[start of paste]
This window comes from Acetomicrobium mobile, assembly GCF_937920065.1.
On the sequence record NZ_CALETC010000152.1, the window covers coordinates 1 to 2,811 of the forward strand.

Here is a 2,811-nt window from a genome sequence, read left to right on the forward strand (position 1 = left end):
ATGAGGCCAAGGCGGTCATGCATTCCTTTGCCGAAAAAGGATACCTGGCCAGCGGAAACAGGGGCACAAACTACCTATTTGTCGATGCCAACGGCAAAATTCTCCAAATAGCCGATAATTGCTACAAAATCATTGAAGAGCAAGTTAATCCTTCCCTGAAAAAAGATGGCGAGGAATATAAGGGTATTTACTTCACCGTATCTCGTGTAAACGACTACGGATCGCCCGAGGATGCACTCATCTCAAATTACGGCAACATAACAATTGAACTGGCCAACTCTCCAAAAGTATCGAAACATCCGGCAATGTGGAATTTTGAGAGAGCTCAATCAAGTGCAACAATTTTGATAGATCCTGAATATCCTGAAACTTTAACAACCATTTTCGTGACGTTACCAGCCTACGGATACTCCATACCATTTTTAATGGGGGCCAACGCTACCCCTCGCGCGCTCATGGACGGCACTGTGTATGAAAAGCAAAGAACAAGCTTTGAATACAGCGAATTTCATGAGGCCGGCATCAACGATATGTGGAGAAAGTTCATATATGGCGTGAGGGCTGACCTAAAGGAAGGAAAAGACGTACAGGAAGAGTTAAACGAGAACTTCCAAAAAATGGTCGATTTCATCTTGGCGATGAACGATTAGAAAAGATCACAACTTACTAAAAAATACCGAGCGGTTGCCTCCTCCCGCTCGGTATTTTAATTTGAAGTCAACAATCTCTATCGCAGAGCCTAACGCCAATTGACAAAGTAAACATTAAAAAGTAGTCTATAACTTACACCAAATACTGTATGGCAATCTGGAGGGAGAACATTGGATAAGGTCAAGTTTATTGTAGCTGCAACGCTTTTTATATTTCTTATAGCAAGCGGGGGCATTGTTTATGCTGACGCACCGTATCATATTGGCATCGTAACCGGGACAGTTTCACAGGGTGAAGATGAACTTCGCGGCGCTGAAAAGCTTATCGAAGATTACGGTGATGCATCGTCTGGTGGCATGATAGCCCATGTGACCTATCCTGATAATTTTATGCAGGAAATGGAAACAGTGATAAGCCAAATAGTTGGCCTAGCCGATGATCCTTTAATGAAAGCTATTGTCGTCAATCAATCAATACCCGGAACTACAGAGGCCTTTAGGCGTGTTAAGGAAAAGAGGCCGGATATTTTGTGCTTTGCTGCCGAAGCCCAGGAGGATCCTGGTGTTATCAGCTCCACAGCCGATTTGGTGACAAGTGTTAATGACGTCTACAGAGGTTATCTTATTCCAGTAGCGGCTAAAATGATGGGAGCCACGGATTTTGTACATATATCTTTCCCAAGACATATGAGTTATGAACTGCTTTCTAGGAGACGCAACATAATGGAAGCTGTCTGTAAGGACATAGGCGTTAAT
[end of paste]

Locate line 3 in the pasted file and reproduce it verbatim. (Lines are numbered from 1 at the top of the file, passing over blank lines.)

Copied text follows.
Here is a 2,811-nt window from a genome sequence, read left to right on the forward strand (position 1 = left end):